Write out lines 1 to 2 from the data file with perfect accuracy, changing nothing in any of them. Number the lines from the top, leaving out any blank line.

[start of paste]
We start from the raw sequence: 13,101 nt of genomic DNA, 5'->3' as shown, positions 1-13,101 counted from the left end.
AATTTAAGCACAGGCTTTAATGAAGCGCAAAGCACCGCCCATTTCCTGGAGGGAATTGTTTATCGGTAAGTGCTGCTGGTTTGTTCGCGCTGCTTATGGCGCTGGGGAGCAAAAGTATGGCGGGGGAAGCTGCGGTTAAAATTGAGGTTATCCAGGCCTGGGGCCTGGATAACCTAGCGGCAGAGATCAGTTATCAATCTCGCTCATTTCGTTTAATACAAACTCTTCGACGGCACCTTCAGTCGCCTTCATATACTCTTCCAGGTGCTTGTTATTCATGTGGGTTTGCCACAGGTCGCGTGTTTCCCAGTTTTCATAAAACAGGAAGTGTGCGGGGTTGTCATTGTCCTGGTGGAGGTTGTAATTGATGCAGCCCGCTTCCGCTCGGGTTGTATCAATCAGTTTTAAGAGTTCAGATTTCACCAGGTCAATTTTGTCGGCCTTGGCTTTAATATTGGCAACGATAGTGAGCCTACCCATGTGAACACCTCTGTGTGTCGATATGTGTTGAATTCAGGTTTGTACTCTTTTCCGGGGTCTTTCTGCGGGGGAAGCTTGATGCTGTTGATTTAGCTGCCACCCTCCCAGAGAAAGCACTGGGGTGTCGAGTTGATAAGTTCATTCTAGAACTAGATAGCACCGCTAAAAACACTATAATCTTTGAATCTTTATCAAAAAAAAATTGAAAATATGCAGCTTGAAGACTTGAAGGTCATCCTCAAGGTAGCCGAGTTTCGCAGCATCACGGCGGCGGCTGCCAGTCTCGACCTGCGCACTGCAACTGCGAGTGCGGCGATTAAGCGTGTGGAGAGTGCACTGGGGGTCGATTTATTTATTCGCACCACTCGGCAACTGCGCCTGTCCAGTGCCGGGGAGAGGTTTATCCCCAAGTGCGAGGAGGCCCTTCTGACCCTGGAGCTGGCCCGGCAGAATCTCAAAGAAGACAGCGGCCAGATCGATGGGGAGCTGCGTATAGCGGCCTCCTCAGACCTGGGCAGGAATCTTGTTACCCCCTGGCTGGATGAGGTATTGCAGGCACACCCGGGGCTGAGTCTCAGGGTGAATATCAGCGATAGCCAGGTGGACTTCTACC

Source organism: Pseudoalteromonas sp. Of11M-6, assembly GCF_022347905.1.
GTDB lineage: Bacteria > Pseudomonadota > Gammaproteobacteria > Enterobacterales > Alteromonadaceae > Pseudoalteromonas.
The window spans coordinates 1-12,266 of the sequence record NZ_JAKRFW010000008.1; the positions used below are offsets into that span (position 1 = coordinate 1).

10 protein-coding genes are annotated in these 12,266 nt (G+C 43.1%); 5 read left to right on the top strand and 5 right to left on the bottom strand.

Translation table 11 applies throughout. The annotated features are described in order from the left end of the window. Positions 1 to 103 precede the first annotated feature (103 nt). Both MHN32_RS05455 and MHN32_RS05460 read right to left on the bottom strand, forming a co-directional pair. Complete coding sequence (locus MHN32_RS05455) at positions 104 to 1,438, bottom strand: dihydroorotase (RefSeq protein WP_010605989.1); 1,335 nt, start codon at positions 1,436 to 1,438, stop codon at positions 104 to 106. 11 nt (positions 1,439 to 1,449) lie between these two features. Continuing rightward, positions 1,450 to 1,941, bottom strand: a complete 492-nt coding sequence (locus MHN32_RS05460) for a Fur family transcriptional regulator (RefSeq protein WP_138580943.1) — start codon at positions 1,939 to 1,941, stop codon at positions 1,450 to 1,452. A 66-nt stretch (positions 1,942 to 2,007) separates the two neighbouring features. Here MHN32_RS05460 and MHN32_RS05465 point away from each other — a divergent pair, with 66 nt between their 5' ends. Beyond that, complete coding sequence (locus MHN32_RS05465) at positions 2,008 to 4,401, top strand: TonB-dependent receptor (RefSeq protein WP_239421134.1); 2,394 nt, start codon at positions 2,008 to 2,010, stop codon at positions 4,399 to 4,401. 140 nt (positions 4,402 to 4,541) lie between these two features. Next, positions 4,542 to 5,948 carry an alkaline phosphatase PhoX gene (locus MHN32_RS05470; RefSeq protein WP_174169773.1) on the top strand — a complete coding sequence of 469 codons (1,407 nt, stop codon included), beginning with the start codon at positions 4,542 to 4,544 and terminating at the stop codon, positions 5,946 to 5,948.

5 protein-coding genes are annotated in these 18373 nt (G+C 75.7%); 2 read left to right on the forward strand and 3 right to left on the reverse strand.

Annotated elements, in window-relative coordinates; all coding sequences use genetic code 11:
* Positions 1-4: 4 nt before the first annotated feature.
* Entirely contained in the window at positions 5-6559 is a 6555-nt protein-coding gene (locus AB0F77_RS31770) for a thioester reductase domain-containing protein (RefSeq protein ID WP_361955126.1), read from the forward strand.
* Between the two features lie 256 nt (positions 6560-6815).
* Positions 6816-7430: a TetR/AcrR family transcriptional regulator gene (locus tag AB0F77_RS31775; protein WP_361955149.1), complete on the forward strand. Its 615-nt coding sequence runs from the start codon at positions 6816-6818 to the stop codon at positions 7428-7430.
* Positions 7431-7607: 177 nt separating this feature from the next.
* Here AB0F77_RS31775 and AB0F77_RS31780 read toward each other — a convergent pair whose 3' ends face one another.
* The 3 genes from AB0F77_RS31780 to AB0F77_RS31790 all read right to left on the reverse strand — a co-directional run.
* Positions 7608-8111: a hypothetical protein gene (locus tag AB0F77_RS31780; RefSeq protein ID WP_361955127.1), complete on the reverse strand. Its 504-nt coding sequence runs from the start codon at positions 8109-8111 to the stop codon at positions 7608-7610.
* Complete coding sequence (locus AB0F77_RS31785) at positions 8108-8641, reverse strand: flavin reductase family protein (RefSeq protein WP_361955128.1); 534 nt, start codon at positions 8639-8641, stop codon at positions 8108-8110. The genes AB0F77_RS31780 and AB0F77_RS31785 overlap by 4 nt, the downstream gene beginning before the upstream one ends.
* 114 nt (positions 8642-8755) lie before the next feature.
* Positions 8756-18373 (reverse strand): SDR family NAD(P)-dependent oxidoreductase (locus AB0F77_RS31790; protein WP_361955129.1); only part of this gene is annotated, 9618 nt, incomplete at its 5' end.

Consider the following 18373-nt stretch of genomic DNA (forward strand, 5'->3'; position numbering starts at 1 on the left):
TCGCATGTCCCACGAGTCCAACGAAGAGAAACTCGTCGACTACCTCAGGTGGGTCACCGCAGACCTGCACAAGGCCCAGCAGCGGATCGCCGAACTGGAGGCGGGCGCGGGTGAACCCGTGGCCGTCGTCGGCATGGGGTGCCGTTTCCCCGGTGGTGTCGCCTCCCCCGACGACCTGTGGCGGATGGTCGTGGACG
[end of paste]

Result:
We start from the raw sequence: 13,101 nt of genomic DNA, 5'->3' as shown, positions 1-13,101 counted from the left end.
AATTTAAGCACAGGCTTTAATGAAGCGCAAAGCACCGCCCATTTCCTGGAGGGAATTGTTTATCGGTAAGTGCTGCTGGTTTGTTCGCGCTGCTTATGGCGCTGGGGAGCAAAAGTATGGCGGGGGAAGCTGCGGTTAAAATTGAGGTTATCCAGGCCTGGGGCCTGGATAACCTAGCGGCAGAGATCAGTTATCAATCTCGCTCATTTCGTTTAATACAAACTCTTCGACGGCACCTTCAGTCGCCTTCATATACTCTTCCAGGTGCTTGTTATTCATGTGGGTTTGCCACAGGTCGCGTGTTTCCCAGTTTTCATAAAACAGGAAGTGTGCGGGGTTGTCATTGTCCTGGTGGAGGTTGTAATTGATGCAGCCCGCTTCCGCTCGGGTTGTATCAATCAGTTTTAAGAGTTCAGATTTCACCAGGTCAATTTTGTCGGCCTTGGCTTTAATATTGGCAACGATAGTGAGCCTACCCATGTGAACACCTCTGTGTGTCGATATGTGTTGAATTCAGGTTTGTACTCTTTTCCGGGGTCTTTCTGCGGGGGAAGCTTGATGCTGTTGATTTAGCTGCCACCCTCCCAGAGAAAGCACTGGGGTGTCGAGTTGATAAGTTCATTCTAGAACTAGATAGCACCGCTAAAAACACTATAATCTTTGAATCTTTATCAAAAAAAAATTGAAAATATGCAGCTTGAAGACTTGAAGGTCATCCTCAAGGTAGCCGAGTTTCGCAGCATCACGGCGGCGGCTGCCAGTCTCGACCTGCGCACTGCAACTGCGAGTGCGGCGATTAAGCGTGTGGAGAGTGCACTGGGGGTCGATTTATTTATTCGCACCACTCGGCAACTGCGCCTGTCCAGTGCCGGGGAGAGGTTTATCCCCAAGTGCGAGGAGGCCCTTCTGACCCTGGAGCTGGCCCGGCAGAATCTCAAAGAAGACAGCGGCCAGATCGATGGGGAGCTGCGTATAGCGGCCTCCTCAGACCTGGGCAGGAATCTTGTTACCCCCTGGCTGGATGAGGTATTGCAGGCACACCCGGGGCTGAGTCTCAGGGTGAATATCAGCGATAGCCAGGTGGACTTCTACC